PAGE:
HARRISBURG - Democrats who control the state House abruptly called off a planned debate this afternoon on long-awaited legislation to authorize table games at Pennsylvania slot parlors when it became apparent that they didn't have the votes to pass it.
Several Democratic members were absent "for personal, medical or family matters" when the House convened a session this morning, and without them the party was shy of the 102 votes needed to approve a bill, said Brett Marcy, a spokesman for House Majority Leader Todd Eachus (D., Luzerne).
Democrats hold a 104-99 seat edge in the lower chamber.
"We need every Democratic member here because it is abundantly clear from the Republican caucus that they are not interested in bipartisanship or compromise," said Marcy, who would not elaborate about the missing members.
The House is not expected to return to voting session again until Monday.
Enacting legislation allowing poker, blackjack, roulette and other table games is the final piece of the still-incomplete state budget that was partially adopted in October.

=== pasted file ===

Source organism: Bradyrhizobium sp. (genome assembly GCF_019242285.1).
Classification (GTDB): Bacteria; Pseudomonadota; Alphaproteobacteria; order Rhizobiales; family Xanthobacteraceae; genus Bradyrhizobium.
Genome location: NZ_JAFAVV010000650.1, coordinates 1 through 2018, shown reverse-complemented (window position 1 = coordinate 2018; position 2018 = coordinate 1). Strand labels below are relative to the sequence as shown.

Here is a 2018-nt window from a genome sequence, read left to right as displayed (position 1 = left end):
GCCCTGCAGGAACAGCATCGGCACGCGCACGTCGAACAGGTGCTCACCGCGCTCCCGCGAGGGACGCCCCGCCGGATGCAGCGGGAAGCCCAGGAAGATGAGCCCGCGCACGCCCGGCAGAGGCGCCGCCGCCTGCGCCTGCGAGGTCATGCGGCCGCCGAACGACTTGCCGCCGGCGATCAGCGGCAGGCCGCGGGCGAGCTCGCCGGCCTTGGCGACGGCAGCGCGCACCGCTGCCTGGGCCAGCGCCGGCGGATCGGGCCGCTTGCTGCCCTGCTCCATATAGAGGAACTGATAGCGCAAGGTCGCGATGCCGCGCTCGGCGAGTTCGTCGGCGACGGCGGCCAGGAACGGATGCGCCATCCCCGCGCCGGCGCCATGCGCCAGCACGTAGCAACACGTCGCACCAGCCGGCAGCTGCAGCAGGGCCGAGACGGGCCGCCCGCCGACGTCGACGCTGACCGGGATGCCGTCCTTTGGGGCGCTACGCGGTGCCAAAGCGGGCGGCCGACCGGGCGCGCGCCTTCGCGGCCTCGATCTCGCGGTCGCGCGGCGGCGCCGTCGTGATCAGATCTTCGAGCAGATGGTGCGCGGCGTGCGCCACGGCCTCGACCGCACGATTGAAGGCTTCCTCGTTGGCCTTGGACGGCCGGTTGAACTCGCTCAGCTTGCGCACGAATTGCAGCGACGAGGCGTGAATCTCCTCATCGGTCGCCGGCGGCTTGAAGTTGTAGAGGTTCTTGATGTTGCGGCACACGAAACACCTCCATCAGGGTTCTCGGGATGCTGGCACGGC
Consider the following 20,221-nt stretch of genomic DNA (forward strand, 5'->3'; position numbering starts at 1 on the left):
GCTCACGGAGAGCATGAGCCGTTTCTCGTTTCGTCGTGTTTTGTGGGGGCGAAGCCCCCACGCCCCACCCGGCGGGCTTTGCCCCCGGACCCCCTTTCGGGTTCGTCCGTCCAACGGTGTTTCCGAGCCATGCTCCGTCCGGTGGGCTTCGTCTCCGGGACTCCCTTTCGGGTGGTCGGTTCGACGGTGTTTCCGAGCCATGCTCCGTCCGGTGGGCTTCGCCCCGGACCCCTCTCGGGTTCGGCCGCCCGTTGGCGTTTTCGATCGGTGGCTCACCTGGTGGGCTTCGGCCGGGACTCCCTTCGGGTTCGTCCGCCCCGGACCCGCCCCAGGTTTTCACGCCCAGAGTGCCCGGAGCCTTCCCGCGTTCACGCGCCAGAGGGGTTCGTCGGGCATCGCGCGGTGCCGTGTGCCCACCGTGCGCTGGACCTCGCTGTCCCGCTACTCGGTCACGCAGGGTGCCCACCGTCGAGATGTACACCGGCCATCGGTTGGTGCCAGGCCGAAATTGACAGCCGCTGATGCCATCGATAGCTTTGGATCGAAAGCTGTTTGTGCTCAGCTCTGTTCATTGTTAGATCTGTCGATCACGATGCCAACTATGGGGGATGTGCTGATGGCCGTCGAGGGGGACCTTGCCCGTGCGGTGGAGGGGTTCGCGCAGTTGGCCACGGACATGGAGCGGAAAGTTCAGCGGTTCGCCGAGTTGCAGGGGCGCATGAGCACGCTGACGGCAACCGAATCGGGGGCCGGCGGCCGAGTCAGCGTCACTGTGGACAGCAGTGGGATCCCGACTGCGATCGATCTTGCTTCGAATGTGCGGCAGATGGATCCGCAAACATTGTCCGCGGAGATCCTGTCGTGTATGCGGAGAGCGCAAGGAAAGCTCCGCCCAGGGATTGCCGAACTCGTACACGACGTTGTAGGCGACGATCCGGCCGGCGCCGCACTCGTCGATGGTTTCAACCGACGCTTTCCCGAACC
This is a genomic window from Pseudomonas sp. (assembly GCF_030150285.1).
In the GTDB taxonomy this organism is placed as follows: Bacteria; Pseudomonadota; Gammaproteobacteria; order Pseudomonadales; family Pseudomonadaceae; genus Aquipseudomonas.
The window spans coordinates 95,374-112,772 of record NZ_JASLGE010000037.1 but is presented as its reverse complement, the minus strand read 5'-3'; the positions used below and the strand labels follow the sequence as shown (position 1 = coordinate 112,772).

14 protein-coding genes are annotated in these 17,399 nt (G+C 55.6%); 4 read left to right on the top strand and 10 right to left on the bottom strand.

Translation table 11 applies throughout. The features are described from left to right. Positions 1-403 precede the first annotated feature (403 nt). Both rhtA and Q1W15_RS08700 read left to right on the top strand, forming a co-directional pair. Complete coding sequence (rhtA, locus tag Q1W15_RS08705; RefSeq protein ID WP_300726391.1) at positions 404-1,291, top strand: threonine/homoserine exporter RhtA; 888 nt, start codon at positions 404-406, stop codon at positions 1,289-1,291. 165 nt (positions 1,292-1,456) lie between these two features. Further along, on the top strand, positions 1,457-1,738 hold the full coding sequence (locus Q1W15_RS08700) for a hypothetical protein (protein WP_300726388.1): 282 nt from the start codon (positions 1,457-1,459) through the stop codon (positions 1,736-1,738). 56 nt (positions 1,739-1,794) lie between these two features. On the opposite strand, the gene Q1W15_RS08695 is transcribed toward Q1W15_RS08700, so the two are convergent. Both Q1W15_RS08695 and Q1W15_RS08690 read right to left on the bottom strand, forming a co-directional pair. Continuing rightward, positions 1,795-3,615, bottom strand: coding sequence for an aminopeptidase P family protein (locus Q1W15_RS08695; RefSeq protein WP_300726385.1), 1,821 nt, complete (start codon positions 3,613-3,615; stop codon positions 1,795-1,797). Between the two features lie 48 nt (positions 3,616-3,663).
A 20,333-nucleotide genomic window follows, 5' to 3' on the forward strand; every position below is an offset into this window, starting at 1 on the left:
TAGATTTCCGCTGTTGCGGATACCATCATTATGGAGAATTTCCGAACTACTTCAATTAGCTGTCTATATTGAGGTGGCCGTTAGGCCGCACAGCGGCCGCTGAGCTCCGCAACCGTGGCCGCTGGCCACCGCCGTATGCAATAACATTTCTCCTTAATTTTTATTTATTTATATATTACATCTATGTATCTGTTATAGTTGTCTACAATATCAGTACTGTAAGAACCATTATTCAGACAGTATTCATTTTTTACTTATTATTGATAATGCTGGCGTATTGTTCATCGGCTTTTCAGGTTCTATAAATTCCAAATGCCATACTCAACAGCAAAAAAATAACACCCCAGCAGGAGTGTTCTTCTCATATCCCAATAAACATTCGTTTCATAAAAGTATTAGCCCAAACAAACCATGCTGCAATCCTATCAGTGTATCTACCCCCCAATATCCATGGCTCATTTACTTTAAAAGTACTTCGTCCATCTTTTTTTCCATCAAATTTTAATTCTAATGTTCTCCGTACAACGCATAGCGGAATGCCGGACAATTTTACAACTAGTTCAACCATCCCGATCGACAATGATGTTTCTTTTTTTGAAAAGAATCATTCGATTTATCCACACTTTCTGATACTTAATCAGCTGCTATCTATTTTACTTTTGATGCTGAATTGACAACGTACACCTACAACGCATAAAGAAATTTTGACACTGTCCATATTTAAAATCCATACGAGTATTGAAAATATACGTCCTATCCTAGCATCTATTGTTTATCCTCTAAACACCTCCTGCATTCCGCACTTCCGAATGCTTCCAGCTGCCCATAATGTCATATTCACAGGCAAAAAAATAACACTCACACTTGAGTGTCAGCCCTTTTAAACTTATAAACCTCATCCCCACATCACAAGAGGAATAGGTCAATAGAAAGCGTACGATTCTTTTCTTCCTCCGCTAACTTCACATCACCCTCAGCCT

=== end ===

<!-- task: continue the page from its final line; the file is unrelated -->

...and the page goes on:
Without the $200 million in revenue expected this year from table games, House Democrats and Gov. Rendell have maintained that state is unable to distribute hundreds of millions in funding for state-related universities such as Penn State, Temple and Lincoln.
Republican members last night had pushed for the chamber to pass separate funding for those universities, but Democrats insisted that the table games measure come first.
The House reconvened this morning and was expected to begin debate on the long-stalled legislation. Democrats, however, quickly called yet another private caucus to update members of the party on the bill's status.
By noon, it was apparent that Democrats had pulled the plug on the day's session, and Republicans in the House held a news conference to blast the majority party.
Minority Leader Sam Smith accused Democratic leaders of holding university funding "hostage," while trying to ram through table games legislation in a take-it-or-leave it fashion.
Smith (R., Jefferson) said it has become clear over the course of the week that support for table games "is eroding as this thing continues to boil along."